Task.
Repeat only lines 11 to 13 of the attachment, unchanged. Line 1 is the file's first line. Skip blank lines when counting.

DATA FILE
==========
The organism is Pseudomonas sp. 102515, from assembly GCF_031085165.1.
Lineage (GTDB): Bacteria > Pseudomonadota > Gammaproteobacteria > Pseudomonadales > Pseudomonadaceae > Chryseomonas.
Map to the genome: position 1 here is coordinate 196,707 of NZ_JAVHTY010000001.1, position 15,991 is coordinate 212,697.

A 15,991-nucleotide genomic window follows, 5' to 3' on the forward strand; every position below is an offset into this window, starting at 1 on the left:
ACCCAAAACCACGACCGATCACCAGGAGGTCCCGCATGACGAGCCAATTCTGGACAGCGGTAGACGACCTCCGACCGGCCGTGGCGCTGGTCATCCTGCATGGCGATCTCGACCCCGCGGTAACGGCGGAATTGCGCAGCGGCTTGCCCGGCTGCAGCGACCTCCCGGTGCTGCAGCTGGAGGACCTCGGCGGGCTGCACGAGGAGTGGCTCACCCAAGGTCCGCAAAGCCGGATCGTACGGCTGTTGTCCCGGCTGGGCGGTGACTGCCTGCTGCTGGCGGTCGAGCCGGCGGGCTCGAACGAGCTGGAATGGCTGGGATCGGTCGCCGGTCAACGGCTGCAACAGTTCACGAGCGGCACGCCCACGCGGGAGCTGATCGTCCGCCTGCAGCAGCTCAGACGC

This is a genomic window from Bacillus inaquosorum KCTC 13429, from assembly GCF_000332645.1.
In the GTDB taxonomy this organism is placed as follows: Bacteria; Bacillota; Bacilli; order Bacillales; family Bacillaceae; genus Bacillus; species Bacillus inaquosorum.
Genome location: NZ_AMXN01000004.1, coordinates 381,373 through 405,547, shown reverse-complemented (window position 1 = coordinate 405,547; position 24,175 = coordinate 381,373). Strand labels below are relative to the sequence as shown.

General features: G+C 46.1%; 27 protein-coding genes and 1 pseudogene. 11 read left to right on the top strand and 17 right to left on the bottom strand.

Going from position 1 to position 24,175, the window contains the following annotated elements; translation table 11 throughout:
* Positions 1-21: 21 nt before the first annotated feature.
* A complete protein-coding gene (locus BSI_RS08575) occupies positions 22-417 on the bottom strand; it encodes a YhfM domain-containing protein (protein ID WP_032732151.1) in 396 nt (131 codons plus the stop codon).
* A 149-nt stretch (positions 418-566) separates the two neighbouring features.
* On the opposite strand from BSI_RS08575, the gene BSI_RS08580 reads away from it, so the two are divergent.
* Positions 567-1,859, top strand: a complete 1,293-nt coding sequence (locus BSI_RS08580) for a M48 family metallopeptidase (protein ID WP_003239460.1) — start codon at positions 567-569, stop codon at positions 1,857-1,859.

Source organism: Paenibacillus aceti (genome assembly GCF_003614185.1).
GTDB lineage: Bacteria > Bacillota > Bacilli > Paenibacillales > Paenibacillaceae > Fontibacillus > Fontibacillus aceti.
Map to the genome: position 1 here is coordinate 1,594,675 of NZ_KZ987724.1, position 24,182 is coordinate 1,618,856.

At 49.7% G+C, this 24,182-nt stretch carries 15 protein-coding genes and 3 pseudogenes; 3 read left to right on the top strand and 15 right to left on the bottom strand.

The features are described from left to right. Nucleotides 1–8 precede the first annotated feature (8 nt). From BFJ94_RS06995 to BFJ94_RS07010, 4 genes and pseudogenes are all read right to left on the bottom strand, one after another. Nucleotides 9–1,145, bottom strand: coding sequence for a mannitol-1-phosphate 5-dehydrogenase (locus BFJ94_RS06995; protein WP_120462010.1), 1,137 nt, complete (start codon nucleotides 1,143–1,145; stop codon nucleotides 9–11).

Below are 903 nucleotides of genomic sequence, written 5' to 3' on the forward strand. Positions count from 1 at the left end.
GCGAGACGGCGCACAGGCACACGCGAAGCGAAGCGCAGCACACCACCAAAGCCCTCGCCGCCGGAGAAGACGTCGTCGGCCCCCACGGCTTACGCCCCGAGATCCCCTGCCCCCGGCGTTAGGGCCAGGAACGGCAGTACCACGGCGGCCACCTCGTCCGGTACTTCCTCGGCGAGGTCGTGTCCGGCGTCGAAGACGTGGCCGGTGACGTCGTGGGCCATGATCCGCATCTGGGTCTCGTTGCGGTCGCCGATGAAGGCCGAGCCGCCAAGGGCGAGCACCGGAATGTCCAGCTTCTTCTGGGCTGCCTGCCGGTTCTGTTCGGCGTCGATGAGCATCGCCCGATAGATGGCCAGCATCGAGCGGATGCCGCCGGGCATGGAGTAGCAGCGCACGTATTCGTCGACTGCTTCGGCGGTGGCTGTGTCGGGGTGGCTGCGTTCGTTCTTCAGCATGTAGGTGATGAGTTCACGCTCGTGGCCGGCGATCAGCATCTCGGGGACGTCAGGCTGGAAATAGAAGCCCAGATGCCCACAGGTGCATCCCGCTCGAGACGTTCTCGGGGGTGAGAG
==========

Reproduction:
* Positions 1-21: 21 nt before the first annotated feature.
* A complete protein-coding gene (locus BSI_RS08575) occupies positions 22-417 on the bottom strand; it encodes a YhfM domain-containing protein (protein ID WP_032732151.1) in 396 nt (131 codons plus the stop codon).
* A 149-nt stretch (positions 418-566) separates the two neighbouring features.